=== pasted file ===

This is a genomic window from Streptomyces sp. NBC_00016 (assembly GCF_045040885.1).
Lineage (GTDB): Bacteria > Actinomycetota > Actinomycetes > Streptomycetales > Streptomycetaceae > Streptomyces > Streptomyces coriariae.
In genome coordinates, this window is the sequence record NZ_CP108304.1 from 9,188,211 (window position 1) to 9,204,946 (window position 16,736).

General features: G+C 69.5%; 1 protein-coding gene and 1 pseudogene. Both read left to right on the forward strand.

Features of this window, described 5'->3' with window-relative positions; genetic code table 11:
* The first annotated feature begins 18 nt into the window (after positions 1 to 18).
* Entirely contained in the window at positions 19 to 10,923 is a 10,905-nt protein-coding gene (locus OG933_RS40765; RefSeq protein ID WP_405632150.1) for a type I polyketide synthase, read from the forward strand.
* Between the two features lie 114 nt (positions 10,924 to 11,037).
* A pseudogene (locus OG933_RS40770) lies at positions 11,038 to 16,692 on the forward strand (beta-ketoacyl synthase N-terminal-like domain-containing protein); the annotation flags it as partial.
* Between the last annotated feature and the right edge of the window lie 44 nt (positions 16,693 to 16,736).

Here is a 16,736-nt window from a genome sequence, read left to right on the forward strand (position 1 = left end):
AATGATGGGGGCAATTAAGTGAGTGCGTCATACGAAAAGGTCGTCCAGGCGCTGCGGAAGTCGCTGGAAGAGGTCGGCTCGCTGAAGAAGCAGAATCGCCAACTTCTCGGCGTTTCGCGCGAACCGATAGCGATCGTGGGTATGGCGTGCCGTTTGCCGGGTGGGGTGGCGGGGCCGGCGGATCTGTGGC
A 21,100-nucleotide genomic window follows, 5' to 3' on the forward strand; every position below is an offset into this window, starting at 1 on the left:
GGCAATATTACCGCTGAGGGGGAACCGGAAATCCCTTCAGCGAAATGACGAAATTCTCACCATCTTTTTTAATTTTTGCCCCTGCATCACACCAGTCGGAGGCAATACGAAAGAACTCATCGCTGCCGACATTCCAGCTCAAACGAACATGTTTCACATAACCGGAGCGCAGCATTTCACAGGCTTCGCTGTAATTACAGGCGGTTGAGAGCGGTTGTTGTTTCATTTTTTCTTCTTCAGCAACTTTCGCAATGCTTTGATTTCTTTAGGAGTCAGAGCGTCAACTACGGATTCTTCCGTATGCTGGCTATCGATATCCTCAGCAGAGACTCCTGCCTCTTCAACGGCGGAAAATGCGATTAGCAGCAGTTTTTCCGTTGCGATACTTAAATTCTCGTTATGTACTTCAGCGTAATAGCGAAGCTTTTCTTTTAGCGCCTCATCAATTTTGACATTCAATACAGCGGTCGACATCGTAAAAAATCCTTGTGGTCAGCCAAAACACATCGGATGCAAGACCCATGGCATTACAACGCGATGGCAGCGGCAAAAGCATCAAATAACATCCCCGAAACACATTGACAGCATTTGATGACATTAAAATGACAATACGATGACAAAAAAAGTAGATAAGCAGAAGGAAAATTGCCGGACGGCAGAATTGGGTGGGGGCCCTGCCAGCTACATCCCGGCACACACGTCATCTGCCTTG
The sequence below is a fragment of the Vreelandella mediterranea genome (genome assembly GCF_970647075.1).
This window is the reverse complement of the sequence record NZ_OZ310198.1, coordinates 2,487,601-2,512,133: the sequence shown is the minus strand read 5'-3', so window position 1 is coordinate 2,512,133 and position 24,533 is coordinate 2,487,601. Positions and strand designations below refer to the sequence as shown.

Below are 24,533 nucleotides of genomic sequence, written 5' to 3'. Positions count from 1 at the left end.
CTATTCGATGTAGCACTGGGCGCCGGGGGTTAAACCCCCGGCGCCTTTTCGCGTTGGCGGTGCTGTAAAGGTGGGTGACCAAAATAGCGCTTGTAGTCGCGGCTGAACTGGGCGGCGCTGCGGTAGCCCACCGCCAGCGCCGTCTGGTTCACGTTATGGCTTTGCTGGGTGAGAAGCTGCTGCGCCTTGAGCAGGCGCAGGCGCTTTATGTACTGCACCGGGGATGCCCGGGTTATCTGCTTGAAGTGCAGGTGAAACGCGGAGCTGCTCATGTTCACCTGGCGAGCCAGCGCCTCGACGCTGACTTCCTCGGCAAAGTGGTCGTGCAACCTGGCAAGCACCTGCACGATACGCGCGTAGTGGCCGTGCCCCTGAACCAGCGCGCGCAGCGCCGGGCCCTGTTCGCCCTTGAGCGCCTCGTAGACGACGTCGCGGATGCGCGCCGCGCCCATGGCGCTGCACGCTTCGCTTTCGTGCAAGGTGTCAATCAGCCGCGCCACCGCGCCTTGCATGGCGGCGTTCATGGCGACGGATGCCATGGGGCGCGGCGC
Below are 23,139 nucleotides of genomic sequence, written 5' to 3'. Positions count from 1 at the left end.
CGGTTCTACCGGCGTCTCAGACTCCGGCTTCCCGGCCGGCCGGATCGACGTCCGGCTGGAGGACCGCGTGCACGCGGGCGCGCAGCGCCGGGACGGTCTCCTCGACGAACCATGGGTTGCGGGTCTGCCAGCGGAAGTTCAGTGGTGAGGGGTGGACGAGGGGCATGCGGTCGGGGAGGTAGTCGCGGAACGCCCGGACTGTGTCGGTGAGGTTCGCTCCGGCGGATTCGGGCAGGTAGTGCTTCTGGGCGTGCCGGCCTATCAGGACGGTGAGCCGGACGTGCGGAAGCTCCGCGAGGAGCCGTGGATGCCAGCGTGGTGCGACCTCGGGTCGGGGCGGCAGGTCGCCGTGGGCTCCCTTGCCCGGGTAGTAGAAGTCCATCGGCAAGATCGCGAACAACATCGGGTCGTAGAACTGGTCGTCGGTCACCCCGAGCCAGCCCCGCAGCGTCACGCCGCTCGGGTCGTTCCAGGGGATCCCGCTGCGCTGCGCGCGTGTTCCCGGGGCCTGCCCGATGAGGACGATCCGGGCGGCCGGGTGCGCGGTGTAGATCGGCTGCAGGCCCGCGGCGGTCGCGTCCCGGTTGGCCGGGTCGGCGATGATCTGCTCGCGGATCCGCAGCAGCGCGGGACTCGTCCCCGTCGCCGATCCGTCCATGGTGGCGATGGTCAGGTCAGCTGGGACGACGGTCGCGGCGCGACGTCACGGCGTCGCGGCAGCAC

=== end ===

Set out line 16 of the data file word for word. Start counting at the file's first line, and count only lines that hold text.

This window is the reverse complement of the sequence record NZ_OZ310198.1, coordinates 2,487,601-2,512,133: the sequence shown is the minus strand read 5'-3', so window position 1 is coordinate 2,512,133 and position 24,533 is coordinate 2,487,601. Positions and strand designations below refer to the sequence as shown.